DENVER — Betty and Kelsey Eikermann have a unique relationship. They're a mother/daughter-in-law duo, who have come to depend on each other.

"Anytime I need something, I call her and she comes running," 84-year-old Betty Eikermann said of Kelsey Eikermann, her daughter-in-law,

Kelsey Eikermann married Betty's Eikermann son Mark Eikermann in 1986. After 33 years, Kelsey Eikermann isn't just Betty Eikermann's daughter-in-law. 

She is also Betty Eikermann's caregiver. In October 2016, Betty Eikermann was diagnosed with Alzheimer's, a disease that affects more than 5 million Americans.

"We saw that cooking was becoming more difficult for Betty Eikermann," Kelsey Eikermann said. "She had a hard time remembering her medications."

This isn't Kelsey Eikermann's first experience with Alzheimer's. 

"My dad was diagnosed nine years ago," Kelsey Eikermann said. "He passed away four years ago, and two weeks after he died, my mom told us that she was diagnosed. And we jumped right back in."

In 2016, Kelsey Eikermann saw the symptoms again in her mother-in-law. But instead of stepping back or pulling away, Kelsey and Mark Eikermann invited Betty Eikermann to live with them.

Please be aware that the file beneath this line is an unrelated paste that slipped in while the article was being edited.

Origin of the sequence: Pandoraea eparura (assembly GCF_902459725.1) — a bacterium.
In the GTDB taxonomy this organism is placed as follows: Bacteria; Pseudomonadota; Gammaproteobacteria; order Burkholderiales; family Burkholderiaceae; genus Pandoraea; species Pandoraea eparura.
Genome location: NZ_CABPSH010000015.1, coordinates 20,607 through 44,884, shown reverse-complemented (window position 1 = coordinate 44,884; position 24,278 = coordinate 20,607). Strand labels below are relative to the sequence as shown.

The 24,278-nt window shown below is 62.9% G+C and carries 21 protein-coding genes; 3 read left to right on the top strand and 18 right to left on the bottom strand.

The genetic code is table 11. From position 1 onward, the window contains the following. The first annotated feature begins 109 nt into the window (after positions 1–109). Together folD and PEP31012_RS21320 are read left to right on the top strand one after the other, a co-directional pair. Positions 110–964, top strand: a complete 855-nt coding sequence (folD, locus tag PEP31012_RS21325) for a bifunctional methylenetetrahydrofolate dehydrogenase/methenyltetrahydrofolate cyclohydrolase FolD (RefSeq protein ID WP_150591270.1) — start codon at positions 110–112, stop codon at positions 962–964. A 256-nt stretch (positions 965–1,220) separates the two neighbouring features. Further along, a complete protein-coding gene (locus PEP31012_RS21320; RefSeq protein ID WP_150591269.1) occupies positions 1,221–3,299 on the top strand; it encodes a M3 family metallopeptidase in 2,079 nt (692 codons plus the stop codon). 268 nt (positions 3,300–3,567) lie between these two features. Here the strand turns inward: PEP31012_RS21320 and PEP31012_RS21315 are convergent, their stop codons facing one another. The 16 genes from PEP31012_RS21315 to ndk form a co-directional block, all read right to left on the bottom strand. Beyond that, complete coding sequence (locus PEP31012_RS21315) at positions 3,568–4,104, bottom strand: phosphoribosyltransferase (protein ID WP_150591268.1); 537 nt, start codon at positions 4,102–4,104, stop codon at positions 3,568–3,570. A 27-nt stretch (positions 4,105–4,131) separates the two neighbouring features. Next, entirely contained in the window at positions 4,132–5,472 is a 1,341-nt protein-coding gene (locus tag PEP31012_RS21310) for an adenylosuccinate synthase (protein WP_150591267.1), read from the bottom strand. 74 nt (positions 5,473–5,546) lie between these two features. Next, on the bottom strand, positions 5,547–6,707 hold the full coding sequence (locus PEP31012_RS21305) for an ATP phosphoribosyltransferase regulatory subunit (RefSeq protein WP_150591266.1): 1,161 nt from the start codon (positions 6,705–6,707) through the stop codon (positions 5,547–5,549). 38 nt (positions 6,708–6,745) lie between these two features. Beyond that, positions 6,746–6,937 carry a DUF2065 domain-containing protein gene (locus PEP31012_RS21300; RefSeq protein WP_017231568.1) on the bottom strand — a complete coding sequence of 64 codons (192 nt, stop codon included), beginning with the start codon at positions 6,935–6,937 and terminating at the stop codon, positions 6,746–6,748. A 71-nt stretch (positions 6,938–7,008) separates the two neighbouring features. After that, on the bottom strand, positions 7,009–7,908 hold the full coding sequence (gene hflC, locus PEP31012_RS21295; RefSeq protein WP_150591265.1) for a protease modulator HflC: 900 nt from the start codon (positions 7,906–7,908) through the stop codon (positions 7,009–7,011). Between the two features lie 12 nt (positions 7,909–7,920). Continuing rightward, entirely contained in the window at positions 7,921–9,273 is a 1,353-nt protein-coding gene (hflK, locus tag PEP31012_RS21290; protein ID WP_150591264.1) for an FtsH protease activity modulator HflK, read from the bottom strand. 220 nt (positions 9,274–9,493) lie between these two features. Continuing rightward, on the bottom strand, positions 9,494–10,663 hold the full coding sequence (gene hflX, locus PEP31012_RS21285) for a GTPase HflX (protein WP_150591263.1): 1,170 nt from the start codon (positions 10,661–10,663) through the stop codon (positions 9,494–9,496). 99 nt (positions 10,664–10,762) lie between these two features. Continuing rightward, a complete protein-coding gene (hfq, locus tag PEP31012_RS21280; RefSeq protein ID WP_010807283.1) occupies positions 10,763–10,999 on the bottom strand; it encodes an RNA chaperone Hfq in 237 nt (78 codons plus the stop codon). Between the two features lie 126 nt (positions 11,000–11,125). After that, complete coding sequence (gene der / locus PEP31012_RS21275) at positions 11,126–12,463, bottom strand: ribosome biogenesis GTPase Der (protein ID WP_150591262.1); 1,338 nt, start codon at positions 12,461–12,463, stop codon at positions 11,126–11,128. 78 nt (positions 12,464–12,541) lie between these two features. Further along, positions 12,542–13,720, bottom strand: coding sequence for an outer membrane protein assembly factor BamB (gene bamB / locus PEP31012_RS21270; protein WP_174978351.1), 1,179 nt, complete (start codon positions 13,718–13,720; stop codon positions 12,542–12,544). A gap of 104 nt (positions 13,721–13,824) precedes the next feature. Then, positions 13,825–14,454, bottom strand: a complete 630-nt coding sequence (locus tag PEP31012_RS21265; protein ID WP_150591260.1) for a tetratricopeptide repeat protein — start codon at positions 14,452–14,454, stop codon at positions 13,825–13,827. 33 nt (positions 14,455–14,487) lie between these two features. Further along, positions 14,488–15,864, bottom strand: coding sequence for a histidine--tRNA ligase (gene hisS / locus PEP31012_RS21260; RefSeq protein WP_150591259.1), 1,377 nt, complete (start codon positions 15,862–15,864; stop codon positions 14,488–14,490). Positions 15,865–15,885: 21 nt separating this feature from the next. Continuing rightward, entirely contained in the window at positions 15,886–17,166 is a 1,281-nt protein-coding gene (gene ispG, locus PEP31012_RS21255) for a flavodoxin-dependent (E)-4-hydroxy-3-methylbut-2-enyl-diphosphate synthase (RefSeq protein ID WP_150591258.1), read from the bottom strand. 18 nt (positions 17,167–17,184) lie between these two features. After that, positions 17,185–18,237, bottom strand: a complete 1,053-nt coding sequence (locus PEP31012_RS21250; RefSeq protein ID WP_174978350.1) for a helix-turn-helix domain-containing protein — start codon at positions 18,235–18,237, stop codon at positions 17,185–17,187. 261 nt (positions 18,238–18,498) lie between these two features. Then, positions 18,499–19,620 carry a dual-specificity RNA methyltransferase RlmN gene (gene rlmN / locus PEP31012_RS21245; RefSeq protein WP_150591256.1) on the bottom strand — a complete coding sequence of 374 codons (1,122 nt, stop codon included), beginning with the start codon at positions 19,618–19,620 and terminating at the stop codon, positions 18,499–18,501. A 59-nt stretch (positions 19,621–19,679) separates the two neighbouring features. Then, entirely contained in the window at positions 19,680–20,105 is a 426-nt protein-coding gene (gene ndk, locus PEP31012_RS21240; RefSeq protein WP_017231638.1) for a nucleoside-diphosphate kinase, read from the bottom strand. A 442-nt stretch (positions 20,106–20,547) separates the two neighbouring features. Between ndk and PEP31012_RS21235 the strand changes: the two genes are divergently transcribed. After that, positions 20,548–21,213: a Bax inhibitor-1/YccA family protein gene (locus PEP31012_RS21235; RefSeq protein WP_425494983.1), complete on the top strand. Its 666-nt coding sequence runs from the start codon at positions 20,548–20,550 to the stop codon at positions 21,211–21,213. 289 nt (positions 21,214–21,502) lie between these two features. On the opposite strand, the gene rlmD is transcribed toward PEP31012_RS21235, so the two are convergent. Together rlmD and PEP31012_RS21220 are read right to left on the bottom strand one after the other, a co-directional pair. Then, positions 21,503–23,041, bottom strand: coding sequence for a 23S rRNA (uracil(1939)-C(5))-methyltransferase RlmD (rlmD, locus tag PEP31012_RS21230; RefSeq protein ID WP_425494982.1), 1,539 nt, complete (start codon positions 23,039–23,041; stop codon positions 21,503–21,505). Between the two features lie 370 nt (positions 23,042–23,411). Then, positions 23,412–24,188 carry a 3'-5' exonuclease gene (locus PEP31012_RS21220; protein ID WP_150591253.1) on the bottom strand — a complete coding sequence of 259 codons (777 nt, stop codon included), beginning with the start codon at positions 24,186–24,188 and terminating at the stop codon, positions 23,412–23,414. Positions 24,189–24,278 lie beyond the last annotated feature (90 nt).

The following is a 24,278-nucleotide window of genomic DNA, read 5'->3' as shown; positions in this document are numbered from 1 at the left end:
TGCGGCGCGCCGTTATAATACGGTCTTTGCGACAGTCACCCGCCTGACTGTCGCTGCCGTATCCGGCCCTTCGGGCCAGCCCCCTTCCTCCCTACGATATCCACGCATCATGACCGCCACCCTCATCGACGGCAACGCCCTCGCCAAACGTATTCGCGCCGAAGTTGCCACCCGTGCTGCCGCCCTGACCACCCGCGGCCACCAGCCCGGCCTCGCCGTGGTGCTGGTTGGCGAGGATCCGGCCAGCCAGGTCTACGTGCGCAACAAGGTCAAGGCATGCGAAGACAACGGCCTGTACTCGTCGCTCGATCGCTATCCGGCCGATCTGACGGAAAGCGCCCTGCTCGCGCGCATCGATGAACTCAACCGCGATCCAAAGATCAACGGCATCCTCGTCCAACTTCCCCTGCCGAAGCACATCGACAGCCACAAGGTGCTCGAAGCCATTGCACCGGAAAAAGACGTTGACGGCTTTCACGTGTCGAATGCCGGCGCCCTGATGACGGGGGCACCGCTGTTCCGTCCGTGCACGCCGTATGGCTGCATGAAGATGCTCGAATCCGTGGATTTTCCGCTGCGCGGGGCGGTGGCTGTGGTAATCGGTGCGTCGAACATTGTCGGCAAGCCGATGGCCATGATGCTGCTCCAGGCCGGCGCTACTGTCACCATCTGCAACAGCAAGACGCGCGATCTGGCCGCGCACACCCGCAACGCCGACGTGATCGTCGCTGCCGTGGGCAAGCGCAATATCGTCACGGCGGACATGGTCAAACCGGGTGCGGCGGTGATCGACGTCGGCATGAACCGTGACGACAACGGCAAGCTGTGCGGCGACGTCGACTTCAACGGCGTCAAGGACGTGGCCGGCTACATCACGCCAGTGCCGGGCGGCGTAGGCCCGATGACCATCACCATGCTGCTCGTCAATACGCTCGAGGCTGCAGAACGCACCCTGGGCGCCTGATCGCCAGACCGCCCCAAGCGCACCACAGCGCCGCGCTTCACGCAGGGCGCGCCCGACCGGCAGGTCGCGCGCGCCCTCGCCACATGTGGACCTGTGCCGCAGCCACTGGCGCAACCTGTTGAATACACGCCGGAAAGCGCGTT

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Holding back tears, Kelsey Eikermann spoke of her relationship with Betty Eikermann: "I always said that I had the best mother-in-law ever. From the second Mark and I were dating, Betty was the best," she said. "And taking care of her and loving her... She needs a little bit more right now, but I would do anything."

In unexpected ways, this difficult disease has brought them closer. So when Mark Eikermann passed away this summer unexpectedly, the women used their bond to him and to each other, to keep them going.

"It's been a tough summer, but I love Betty, and Mark not being here doesn't change that," Eikermann said.

After helping three parents cope with Alzheimer's, Kelsey Eikermann said she has learned a lot. 

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"It’s a team effort," she said. "You can’t do it alone. You really can’t do it alone." 

Kelsey Eikermann has used the Alzheimer's Association to navigate a lot of tough corners, which is why this weekend's Alzheimer's Association Walk to End Alzheimer's in City Park is so important to the Eikermann women. 

"Everyone knows someone battling with this," Kelsey Eikermann said. "I'm so grateful to the Alzheimer's Association."

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